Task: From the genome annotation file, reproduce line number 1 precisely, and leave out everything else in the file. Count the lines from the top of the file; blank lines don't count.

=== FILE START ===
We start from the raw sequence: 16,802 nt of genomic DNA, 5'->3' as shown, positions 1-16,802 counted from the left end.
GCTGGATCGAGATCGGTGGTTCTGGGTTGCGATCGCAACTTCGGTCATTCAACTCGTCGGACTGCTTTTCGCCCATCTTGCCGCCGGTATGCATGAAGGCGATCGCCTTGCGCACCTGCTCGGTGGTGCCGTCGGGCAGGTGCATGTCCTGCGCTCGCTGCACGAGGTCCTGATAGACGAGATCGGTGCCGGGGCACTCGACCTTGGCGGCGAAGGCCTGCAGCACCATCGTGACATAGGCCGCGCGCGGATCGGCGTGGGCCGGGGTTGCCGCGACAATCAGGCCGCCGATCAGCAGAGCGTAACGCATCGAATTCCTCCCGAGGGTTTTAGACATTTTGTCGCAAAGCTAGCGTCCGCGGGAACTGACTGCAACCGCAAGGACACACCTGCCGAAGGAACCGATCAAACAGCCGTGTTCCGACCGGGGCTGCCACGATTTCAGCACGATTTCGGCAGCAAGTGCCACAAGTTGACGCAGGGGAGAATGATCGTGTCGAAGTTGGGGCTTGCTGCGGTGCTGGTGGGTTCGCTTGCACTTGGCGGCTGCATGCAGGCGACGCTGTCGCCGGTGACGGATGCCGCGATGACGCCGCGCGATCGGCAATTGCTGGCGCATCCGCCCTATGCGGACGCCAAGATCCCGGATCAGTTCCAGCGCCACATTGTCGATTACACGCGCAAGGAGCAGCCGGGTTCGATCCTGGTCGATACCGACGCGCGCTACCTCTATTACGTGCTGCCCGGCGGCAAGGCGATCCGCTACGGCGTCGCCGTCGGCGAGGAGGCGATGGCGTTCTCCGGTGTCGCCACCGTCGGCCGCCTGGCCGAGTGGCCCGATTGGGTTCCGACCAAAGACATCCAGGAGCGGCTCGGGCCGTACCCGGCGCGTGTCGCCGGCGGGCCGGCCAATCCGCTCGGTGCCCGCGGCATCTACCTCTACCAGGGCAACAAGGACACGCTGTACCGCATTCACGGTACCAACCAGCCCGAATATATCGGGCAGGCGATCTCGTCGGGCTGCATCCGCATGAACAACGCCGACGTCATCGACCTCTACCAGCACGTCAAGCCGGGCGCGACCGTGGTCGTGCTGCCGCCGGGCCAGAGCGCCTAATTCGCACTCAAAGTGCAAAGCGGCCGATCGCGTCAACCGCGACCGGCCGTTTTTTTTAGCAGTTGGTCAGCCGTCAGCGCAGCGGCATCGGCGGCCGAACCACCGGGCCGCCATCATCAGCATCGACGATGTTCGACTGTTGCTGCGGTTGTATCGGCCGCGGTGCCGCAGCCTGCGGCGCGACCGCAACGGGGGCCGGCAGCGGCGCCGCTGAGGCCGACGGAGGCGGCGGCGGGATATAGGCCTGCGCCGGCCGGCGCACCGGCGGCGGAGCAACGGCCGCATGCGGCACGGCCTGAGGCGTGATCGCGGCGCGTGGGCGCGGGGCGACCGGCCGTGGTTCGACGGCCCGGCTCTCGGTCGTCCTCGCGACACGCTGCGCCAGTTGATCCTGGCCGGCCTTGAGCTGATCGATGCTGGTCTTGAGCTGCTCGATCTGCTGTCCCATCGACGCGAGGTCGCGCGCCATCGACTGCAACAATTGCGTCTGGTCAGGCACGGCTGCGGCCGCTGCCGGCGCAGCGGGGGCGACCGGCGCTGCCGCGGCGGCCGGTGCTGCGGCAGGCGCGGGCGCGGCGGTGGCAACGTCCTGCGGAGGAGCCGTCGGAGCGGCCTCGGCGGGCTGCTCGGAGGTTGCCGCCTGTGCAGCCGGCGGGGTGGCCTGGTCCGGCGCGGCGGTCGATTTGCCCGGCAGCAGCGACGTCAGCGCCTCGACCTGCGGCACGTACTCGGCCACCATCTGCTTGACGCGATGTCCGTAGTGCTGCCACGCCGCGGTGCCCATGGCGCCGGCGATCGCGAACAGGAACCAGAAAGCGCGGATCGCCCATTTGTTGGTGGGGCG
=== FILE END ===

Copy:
We start from the raw sequence: 16,802 nt of genomic DNA, 5'->3' as shown, positions 1-16,802 counted from the left end.